But by Wednesday, Biden appeared willing to switch gears. After months of playing Iowa Nice, Biden was suddenly on the offensive. Taking the stage in a former church in Somersworth, N.H., on Wednesday, Biden warned a small-town crowd of supporters that Sanders atop the Democratic ballot this fall could spell troubles for candidates in other races. “Every Democrat will have to carry the label Senator Sanders has chosen for himself,” he warned darkly. “He calls him — and I don’t criticize him for this — he calls himself a democratic socialist.”

He also took a swipe at Buttigieg. “I have great respect for Mayor Pete and his service to this nation,” Biden said. “But I do believe it is a risk — to be just straight-up with you — for this party to nominate someone who has never held an office higher than a mayor of a town of 100,000 people in Indiana. I do believe it is a risk.”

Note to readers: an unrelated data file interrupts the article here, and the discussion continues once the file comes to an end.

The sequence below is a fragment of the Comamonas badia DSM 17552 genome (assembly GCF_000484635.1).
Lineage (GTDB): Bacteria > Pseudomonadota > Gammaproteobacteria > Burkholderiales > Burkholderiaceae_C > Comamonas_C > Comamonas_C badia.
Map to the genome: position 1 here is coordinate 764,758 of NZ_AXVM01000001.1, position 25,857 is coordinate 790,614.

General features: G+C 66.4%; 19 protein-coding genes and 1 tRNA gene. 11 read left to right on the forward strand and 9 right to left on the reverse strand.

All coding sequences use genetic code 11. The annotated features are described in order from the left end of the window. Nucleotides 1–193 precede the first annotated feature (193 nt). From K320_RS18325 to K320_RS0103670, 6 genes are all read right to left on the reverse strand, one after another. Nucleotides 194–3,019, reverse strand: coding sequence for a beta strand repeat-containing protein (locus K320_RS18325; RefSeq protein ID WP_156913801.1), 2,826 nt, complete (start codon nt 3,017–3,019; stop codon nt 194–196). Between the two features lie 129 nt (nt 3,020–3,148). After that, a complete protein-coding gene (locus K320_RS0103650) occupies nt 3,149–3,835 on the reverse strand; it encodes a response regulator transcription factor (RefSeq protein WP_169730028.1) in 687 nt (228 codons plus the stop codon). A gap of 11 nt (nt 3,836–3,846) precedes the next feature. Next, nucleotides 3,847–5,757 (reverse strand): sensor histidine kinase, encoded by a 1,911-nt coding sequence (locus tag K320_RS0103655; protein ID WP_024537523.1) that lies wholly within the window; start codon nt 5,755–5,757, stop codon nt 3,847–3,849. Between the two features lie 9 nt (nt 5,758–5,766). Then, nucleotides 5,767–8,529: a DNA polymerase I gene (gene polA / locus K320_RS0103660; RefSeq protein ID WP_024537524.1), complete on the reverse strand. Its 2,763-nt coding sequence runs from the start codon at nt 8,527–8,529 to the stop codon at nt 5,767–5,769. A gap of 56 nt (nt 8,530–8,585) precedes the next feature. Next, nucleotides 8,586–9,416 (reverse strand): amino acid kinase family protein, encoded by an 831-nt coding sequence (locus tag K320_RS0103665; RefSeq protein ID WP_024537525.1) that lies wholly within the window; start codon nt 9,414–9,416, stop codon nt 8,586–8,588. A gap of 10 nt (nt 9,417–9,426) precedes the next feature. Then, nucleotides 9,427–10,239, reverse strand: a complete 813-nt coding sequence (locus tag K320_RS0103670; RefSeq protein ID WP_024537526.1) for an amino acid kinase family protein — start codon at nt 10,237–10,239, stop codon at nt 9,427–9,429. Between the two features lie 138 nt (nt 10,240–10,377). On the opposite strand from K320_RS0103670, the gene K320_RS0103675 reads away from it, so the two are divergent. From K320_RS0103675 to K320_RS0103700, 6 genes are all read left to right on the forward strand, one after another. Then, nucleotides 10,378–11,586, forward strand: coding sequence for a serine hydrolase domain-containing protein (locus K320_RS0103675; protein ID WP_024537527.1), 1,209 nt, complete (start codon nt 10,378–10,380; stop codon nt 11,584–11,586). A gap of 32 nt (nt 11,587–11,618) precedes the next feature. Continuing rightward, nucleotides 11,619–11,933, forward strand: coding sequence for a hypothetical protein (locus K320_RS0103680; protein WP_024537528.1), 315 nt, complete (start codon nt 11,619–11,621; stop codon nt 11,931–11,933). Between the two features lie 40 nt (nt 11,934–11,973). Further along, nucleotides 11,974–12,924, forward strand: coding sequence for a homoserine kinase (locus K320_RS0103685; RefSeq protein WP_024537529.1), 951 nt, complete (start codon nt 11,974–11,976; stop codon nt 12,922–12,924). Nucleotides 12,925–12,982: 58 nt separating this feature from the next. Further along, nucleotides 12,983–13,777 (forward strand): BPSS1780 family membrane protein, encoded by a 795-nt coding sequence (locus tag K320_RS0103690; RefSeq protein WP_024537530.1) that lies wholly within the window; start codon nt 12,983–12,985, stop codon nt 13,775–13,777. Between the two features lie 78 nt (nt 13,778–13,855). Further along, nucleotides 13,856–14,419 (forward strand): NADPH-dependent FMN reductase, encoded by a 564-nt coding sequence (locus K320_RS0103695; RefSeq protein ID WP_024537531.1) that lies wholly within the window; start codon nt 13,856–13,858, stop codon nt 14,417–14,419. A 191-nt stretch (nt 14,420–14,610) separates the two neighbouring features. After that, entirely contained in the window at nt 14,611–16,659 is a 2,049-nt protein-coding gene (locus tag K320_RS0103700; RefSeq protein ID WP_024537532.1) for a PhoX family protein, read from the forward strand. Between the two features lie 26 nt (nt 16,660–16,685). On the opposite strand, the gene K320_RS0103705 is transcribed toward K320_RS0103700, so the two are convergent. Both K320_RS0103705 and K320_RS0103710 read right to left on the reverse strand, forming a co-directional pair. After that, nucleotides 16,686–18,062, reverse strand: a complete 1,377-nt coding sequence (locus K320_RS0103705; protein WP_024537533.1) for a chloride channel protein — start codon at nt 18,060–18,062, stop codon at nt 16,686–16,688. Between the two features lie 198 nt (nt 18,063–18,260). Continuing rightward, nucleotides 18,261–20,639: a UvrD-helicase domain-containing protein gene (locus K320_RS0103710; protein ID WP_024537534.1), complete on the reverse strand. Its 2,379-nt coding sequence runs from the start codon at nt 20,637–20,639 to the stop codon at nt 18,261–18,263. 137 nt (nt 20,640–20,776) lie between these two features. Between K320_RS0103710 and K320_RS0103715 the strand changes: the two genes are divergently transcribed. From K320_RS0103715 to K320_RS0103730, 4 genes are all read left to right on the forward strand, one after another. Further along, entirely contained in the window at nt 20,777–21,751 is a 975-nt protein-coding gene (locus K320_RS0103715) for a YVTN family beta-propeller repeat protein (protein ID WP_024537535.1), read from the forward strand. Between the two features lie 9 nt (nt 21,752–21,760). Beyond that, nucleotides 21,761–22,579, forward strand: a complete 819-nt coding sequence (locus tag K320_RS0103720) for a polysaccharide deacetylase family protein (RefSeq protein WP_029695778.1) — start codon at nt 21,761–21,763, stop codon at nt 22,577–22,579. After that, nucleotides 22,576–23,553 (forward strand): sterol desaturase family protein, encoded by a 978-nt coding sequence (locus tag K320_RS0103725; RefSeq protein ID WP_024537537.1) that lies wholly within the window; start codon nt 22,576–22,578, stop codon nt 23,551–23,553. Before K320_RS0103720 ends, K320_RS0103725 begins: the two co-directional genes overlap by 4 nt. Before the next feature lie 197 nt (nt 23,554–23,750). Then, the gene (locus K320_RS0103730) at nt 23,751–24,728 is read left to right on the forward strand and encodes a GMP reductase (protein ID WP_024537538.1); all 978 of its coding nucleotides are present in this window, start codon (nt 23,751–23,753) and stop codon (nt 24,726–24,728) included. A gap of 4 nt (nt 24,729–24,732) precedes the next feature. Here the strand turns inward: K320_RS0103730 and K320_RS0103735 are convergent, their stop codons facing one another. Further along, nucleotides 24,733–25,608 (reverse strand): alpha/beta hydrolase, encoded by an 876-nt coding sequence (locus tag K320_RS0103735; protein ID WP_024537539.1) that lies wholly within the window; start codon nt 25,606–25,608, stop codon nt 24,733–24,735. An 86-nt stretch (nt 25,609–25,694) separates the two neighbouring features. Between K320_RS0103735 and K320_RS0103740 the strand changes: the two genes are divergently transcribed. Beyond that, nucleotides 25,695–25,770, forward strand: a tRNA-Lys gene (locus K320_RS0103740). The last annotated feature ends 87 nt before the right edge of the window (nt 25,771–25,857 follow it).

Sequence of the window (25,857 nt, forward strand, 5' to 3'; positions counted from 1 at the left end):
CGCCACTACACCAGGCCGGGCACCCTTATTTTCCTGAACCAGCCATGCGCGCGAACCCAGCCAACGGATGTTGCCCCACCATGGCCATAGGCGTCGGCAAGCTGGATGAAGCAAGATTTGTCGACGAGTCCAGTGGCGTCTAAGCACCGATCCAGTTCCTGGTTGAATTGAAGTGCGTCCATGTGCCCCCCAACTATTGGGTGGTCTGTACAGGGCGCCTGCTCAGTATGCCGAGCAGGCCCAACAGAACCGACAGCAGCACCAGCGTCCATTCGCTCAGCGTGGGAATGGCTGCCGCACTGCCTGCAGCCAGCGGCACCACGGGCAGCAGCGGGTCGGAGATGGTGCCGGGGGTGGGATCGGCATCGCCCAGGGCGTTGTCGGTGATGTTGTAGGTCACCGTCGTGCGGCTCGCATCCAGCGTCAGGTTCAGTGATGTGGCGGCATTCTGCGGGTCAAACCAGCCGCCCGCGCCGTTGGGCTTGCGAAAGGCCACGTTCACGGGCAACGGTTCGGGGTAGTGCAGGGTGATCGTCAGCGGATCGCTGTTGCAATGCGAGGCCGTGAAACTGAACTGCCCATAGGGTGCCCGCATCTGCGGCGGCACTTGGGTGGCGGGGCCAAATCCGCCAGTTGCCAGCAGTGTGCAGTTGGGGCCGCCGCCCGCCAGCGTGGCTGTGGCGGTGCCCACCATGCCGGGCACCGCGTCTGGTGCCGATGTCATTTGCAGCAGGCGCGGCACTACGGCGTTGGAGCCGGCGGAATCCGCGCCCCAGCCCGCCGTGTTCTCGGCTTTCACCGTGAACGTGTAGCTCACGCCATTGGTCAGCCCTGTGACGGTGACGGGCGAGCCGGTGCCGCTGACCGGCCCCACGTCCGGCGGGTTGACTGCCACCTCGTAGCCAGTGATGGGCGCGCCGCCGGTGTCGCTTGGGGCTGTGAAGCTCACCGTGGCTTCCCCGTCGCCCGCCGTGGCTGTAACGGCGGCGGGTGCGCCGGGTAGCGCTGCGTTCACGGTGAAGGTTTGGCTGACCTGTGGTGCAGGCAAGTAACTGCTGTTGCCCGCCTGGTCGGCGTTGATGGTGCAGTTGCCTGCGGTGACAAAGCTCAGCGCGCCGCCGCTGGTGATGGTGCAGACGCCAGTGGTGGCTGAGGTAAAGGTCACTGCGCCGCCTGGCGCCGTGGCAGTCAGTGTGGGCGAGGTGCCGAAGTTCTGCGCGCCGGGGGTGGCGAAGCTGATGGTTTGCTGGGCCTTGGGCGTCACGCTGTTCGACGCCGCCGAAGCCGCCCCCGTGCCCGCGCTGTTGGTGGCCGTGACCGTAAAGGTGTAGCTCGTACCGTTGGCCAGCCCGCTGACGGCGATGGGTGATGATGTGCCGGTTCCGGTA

Asked about his tonal switch, Biden adviser Symone Sanders smiled. “We came to play,” she says. “The Vice President has been a fighter his entire life and we saw that here today.”

Still, there were signs that Biden still wasn’t totally comfortable with the new tone. His aggressive critiques of his top rivals were loaded onto teleprompters and he didn’t respond when reporters asked him on the way out of the room why he was going negative. Former New Hampshire Republican Party Chairman Fergus Cullen, a NeverTrumper who is backing former Massachusetts Gov. Bill Weld’s primary against Trump, noted Biden’s shakiness. “If you don’t have your stump speech down on February 5…” he mused, leaving the thought incomplete.